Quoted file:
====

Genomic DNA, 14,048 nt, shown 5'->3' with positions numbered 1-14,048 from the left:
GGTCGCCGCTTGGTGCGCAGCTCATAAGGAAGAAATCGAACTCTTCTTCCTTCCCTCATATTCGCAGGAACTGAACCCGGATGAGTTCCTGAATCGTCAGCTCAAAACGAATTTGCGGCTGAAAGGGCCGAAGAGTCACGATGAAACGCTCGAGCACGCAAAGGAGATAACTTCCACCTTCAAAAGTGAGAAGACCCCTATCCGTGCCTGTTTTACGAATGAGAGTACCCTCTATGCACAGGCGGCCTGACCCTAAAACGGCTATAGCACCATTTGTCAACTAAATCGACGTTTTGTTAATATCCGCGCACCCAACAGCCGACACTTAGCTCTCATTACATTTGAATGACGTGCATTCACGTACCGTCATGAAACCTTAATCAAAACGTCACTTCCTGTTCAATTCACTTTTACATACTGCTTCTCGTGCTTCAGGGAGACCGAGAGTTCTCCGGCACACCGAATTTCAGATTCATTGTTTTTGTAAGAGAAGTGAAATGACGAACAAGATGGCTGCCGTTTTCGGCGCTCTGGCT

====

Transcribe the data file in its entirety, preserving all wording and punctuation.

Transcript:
Genomic DNA, 14,048 nt, shown 5'->3' with positions numbered 1-14,048 from the left:
GGTCGCCGCTTGGTGCGCAGCTCATAAGGAAGAAATCGAACTCTTCTTCCTTCCCTCATATTCGCAGGAACTGAACCCGGATGAGTTCCTGAATCGTCAGCTCAAAACGAATTTGCGGCTGAAAGGGCCGAAGAGTCACGATGAAACGCTCGAGCACGCAAAGGAGATAACTTCCACCTTCAAAAGTGAGAAGACCCCTATCCGTGCCTGTTTTACGAATGAGAGTACCCTCTATGCACAGGCGGCCTGACCCTAAAACGGCTATAGCACCATTTGTCAACTAAATCGACGTTTTGTTAATATCCGCGCACCCAACAGCCGACACTTAGCTCTCATTACATTTGAATGACGTGCATTCACGTACCGTCATGAAACCTTAATCAAAACGTCACTTCCTGTTCAATTCACTTTTACATACTGCTTCTCGTGCTTCAGGGAGACCGAGAGTTCTCCGGCACACCGAATTTCAGATTCATTGTTTTTGTAAGAGAAGTGAAATGACGAACAAGATGGCTGCCGTTTTCGGCGCTCTGGCT